I'd agree with the comments above - a lot of people get centrals when they start on therapy and it usually resolves itself over time. You might also see centrals during the transition in and out of sleep, which are not usually a problem. However for some people, the centrals induced by the pressure don't resolve, and you then need to consider further consultations and possibly a more specialised machine.
I'd give it a couple of weeks and see if it settles down.
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If you are actually asleep, the machine's accuracy is pretty good. But the machine cannot tell when you are awake and when you are asleep. And normal wake breathing is much more irregular than normal sleep breathing, and this in turn, can lead the machine to score false events if you are extremely restless during the night with lots and lots of wake periods. Some centrals while drifting off to sleep are also normal---and would not ordinarily be scored on an in-lab PSG, but they get scored by a PAP machine.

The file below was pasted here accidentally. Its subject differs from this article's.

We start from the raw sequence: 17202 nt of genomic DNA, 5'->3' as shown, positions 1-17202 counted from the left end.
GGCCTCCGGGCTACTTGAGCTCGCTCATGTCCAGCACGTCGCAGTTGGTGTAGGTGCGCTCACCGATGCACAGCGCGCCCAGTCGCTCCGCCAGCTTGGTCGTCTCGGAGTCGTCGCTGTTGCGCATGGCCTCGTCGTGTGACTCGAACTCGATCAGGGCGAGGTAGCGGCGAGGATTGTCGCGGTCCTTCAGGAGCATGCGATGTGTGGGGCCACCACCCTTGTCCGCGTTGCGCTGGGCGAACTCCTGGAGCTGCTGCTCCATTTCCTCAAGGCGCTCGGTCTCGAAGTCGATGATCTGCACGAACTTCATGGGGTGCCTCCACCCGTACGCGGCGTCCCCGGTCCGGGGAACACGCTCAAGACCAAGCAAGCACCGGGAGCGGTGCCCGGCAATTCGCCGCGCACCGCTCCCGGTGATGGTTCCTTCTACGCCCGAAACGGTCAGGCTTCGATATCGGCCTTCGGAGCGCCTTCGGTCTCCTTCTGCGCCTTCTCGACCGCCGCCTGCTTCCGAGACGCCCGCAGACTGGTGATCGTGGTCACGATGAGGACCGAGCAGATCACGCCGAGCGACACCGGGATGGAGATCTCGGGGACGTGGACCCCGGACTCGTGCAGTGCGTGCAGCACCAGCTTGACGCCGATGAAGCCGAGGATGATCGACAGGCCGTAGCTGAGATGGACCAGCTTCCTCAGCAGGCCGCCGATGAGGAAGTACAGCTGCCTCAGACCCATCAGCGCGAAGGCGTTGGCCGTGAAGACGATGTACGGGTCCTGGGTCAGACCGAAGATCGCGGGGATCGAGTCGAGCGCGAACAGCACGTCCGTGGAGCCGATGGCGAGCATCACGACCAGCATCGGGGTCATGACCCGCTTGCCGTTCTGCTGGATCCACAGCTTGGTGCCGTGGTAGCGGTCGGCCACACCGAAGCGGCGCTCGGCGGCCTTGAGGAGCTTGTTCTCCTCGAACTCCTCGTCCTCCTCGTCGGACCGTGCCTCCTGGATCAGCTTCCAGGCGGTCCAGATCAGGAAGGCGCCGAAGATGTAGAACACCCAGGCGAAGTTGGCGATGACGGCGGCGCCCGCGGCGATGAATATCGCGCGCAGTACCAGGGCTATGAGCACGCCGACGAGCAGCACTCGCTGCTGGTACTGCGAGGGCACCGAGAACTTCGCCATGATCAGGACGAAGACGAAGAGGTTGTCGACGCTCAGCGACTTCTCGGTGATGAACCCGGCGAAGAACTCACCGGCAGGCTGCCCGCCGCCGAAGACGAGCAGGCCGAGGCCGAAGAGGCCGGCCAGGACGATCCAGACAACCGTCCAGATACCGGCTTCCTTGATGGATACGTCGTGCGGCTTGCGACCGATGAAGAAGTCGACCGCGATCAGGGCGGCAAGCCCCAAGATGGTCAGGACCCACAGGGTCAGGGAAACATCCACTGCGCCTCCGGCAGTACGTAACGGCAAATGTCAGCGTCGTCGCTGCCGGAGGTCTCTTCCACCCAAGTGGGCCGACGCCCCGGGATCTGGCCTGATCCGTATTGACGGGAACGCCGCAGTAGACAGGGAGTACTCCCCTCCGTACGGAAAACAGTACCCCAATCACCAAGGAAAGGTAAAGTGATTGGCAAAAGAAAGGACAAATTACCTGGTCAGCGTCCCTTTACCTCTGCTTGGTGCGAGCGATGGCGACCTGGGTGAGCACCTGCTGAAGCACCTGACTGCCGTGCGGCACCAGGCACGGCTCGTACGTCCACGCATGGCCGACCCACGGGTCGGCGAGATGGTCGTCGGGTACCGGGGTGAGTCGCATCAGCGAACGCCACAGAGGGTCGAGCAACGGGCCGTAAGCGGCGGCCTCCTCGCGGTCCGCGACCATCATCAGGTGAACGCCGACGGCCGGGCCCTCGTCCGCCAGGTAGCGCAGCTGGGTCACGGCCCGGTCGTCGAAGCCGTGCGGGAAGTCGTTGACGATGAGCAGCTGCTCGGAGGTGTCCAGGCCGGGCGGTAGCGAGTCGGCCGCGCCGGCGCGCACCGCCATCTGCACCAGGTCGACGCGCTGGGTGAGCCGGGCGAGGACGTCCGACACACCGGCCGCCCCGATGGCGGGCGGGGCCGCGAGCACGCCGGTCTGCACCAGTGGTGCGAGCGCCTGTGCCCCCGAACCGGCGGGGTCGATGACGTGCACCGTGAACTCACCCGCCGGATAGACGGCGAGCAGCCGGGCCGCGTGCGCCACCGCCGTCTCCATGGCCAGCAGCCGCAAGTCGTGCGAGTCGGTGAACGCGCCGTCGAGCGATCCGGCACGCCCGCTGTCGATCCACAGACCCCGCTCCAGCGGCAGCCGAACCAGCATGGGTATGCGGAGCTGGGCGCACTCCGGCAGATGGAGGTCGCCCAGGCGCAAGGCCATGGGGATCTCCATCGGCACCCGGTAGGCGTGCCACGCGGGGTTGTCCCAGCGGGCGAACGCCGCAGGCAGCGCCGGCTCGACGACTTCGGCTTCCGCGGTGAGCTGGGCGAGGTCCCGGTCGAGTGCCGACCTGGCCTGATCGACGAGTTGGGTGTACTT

My advice: Watch the CAI for now. If it doesn't start to come down in the next couple of weeks AND you don't think you're lying in bed awake during the times the CAs are being scored, then it's time to call the sleep doc's office and let them know what the data is showing. The reason is simple: If you're still having an excess number of CAs after a month or so of PAPing, that's evidence that may point to you being in the unlucky 10% of PAPers who develop complex sleep apnea after being put on PAP. The solution to complex sleep apnea is usually a change of machine, but the ASV machines that are used to treat complex sleep apnea are significantly harder to adjust to; hence most docs want to wait for at least a month or two to see if the problem resolves itself rather than making a premature switch to a much more expensive machine. And for many (most) PAPers, the problem with CAs does resolve after a few weeks, and there's no real need for moving the patient to an ASV machine.